Live and Let Fly is the new entry in Karina Fabian's DragonEye, PI series, which started with short stories and the novel Magic, Mensa and Mayhem. These spy spoofs combine fantasy and faith (did you read Karina's guest blog last week?) and are packed with puns, clichés (to be fair, the characters acknowledge the clichés, so it's hard not to forgive them), and action from stem to stern. While Live and Let Fly is essentially a stand-alone story, there are numerous references to previous stories and inside jokes that may lack meaning without reading the others. Luckily, there are also lots of jokes that don't require a history with the series to make you laugh. Of course, it wouldn't hurt to go ahead and read the other stories!

If you like mysteries, spies, dragons, nuns, puns, clichés, brownies, sprites, Catholics, demigods, and good clean fun, DragonEye, PI might just be the series for you.

Karina Fabian is an award-winning fantasy, science fiction and horror author, whose  books make people laugh, cry or think—sometimes all three.  Check out her latest at

Monday, April 9, 2012

This week on A Cup of Coffee and a Good Book

This week on the A Cup of Coffee and a Good Book BlogTalkRadio show, Jennifer will interview Angela Sage Larsen, author of the Fifities Chix series and the Petalwink series. Listen live on Wednesday, April 11 at 3:30PT, or hear the recording any time after the show, at

Travel to Tomorrow--Author Angela Sage Larsen has flown with fairies, time traveled to the future, befriended an ornery elf and learned to speak Chinese in Beijing. To find out which of these things happened on paper and which in real life, check out her popular Petalwink story book series (which she wrote and illustrated) for kids and her new YA book, Travel to Tomorrow, the first book in the Fifties Chix series about five time traveling high school friends. Many more books — which may or may not be fiction! — for kids and teens are in the works.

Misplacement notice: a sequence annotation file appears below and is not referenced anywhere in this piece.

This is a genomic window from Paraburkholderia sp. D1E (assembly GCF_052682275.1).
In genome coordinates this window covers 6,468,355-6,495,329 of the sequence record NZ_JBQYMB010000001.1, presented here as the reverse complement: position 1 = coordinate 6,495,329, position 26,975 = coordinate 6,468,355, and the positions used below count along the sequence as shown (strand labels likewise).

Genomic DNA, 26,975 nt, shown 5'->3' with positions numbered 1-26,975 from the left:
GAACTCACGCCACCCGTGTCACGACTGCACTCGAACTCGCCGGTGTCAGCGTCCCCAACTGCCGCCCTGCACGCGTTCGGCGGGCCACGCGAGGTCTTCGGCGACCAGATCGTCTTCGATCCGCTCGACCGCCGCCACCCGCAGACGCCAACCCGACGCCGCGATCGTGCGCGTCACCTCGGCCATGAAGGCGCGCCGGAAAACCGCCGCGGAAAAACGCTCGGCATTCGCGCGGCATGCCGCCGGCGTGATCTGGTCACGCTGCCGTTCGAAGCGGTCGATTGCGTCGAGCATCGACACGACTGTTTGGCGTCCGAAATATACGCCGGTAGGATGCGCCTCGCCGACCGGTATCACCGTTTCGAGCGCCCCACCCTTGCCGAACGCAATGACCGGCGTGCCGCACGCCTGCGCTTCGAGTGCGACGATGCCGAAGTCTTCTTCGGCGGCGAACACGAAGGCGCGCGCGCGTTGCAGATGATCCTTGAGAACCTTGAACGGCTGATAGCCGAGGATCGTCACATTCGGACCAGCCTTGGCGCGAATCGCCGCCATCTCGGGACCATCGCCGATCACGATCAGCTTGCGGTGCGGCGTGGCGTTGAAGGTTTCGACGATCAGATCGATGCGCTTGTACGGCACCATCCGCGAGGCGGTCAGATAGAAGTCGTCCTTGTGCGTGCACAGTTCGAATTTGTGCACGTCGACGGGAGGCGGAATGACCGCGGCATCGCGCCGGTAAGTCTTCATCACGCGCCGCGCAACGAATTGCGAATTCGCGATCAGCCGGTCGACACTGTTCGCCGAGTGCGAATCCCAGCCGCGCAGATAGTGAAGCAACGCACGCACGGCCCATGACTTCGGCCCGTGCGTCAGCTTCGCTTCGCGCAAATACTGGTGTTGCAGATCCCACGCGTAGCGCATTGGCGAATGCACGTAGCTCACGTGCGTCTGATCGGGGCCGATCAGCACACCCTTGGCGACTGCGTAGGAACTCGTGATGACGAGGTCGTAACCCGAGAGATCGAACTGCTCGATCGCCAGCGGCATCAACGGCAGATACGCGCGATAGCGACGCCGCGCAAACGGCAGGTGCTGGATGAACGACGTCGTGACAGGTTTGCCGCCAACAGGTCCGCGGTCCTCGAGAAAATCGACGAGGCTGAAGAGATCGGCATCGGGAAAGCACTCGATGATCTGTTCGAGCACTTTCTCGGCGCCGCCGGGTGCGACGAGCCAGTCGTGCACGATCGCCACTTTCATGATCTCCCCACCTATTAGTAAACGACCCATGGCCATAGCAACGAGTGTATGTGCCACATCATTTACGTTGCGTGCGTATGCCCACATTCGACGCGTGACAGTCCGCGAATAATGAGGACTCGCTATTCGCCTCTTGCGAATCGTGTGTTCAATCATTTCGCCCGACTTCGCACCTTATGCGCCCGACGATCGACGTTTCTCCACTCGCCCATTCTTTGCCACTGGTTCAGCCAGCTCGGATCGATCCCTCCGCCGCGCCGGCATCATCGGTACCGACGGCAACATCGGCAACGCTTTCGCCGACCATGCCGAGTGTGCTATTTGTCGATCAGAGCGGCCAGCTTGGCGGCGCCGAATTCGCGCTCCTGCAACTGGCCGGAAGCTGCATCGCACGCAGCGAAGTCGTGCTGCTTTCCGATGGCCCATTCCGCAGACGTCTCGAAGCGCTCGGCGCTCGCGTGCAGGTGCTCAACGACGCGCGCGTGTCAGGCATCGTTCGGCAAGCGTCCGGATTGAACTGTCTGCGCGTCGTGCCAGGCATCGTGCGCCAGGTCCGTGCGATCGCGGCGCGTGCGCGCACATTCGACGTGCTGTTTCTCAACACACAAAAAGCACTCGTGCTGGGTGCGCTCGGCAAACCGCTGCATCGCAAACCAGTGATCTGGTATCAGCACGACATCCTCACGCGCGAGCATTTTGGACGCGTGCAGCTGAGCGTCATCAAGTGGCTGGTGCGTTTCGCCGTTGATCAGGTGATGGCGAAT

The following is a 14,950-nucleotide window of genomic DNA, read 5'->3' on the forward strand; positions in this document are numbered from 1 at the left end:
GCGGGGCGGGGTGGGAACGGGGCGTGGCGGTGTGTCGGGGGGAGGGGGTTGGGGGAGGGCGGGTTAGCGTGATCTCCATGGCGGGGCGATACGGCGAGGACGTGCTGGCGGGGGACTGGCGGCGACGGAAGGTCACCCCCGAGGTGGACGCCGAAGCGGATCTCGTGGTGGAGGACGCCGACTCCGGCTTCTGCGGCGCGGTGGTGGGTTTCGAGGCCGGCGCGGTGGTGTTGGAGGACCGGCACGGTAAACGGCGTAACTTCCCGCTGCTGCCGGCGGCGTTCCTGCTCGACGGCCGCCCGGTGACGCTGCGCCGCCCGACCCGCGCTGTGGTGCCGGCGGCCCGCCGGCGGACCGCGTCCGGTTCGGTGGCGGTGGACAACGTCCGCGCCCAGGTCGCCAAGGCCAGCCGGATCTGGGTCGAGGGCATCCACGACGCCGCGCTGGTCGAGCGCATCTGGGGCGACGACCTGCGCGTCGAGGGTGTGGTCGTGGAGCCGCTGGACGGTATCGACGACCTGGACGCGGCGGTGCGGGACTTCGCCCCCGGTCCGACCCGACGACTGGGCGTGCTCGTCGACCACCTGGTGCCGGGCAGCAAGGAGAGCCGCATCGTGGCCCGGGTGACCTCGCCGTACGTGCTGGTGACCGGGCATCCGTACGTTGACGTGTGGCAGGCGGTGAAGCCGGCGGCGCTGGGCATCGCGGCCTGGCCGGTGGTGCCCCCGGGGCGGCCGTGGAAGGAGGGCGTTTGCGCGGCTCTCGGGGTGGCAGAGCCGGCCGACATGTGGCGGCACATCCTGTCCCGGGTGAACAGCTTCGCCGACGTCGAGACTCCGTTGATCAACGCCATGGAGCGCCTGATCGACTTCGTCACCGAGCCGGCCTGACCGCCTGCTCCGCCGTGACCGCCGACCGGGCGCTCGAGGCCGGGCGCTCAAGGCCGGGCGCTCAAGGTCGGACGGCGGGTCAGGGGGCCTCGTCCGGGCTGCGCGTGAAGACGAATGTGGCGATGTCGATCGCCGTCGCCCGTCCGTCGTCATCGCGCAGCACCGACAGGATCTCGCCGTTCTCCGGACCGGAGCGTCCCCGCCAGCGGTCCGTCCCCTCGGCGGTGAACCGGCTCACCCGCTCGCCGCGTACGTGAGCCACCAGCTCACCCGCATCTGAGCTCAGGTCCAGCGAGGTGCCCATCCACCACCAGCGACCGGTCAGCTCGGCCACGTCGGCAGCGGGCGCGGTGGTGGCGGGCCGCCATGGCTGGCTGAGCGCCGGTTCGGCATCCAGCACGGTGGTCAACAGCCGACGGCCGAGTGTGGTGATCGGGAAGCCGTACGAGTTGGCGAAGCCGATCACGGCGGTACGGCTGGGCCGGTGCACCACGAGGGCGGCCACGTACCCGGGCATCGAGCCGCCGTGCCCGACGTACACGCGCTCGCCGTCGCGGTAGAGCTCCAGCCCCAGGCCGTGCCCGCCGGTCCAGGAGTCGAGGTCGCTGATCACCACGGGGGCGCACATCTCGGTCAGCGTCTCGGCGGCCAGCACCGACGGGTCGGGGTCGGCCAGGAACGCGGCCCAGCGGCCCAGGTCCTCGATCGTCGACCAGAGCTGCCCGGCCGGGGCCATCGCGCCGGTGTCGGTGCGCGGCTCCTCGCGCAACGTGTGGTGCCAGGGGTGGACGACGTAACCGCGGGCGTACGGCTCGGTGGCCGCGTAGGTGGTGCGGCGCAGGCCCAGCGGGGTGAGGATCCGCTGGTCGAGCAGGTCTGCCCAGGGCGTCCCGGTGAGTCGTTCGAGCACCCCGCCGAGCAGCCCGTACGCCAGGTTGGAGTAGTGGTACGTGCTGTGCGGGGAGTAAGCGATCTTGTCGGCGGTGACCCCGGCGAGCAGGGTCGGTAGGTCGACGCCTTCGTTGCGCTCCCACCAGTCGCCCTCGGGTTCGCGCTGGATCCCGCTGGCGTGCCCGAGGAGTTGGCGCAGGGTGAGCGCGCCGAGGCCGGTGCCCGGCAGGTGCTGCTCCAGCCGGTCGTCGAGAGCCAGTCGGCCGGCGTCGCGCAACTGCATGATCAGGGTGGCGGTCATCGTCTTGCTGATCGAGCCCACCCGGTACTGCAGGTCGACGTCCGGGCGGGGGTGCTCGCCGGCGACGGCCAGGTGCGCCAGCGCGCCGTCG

Find out more about Angela Sage Larsen at:

Thursday, April 5, 2012

Guest Post: Faith and Fantasy, by Karina Fabian

Today we have a guest post by Karina Fabian, author of the fantasy mystery Live and Let Fly, due to be released on April 20. This is the sequel to Magic, Mensa & Mayhem, which was a super fun read. Let's hear her thoughts on writing a story that has elements of religion and fantasy.

Faith and Fantasy
by Karina Fabian

Don’t you love this cover? A good-looking guy, a dragon—and a nun! Some people might find it a contradiction to have nuns and dragons together, but I don’t see a contradiction with putting religion in a fantasy setting. In fact, I believe it enhances the story.
I originally included religion in my DragonEye world simply because I had a noir-style dragon detective, Vern. Noir detectives always have a tortured past they are jaded about. What works better for a dragon than an encounter with St. George? Of course, if George had killed him, I’d have no character, so he drafted him instead, and now Vern’s stuck serving God, and in some very unusual ways.